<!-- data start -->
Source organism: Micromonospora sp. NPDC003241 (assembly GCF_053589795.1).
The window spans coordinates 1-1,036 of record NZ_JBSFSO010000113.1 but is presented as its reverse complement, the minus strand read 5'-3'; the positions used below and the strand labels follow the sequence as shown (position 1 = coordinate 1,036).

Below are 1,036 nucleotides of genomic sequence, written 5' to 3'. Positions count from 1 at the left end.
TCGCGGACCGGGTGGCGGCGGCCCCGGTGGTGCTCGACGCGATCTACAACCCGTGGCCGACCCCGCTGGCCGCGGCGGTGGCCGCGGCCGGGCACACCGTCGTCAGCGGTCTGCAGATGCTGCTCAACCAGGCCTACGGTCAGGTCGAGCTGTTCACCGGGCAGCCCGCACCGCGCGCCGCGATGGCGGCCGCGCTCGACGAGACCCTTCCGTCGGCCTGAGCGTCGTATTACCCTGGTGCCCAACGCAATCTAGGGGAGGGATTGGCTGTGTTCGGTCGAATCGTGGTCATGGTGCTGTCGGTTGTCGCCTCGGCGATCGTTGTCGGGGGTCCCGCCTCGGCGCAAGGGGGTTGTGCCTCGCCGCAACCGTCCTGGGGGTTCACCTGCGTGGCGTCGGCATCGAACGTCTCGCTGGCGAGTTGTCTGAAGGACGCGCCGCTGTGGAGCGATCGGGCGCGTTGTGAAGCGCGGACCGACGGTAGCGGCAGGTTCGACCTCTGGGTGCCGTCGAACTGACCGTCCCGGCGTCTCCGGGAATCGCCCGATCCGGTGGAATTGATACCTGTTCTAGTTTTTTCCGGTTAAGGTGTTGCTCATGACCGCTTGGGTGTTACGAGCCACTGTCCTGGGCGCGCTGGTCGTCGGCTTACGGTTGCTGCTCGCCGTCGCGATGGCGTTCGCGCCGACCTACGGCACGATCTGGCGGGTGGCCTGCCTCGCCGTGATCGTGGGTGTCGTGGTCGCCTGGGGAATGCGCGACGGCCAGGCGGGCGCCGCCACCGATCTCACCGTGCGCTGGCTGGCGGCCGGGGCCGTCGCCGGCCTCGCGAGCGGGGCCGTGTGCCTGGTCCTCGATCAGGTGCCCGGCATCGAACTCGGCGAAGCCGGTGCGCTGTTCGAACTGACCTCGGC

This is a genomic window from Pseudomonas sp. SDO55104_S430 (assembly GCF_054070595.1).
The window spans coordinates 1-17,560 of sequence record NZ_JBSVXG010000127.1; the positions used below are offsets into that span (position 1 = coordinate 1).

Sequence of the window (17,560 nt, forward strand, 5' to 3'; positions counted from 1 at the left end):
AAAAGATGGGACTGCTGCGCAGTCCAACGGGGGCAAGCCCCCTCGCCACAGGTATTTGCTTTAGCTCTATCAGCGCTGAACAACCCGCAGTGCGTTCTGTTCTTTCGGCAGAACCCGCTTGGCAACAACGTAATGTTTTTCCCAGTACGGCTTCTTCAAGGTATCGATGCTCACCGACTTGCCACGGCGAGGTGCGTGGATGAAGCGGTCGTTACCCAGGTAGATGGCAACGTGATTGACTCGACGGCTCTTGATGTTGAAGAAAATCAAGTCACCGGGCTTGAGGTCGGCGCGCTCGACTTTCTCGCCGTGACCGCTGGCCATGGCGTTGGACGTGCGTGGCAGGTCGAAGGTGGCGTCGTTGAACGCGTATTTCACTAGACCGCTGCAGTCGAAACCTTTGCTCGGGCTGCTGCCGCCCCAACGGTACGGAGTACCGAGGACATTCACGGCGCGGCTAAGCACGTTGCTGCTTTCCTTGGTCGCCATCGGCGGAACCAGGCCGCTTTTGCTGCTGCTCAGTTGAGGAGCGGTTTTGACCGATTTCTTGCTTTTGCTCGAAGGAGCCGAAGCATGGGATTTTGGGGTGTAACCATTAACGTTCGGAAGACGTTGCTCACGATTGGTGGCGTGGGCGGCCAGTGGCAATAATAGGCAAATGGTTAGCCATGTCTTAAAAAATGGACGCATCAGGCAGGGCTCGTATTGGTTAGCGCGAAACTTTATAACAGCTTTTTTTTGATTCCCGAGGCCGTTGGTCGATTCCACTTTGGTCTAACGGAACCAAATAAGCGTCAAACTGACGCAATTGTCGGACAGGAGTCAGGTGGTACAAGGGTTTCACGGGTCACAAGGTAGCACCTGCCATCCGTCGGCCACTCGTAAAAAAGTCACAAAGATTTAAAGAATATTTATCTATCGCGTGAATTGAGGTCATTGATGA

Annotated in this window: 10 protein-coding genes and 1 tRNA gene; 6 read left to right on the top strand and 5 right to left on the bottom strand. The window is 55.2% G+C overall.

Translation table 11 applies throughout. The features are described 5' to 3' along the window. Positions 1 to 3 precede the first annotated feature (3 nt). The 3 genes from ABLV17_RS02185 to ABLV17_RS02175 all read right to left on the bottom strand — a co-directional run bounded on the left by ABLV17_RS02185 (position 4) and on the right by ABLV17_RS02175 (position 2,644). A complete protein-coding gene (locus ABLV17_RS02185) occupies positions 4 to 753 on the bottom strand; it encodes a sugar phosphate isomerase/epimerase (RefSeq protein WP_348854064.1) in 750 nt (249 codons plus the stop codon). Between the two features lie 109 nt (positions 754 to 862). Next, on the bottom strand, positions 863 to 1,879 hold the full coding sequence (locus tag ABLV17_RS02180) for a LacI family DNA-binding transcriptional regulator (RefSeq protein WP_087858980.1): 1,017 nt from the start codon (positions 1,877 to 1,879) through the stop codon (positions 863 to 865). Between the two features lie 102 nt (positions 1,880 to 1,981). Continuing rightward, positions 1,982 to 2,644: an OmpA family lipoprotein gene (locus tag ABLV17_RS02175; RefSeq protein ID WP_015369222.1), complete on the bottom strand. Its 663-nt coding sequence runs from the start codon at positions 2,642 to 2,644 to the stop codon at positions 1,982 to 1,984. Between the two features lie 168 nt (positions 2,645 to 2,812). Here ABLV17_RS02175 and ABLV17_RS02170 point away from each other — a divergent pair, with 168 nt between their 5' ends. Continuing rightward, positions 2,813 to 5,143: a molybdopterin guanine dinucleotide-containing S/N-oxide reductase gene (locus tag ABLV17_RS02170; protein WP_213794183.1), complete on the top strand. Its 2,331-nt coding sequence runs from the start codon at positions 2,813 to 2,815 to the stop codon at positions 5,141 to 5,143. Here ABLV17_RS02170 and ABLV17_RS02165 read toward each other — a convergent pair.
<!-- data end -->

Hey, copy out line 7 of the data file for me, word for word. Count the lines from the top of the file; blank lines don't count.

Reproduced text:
Sequence of the window (17,560 nt, forward strand, 5' to 3'; positions counted from 1 at the left end):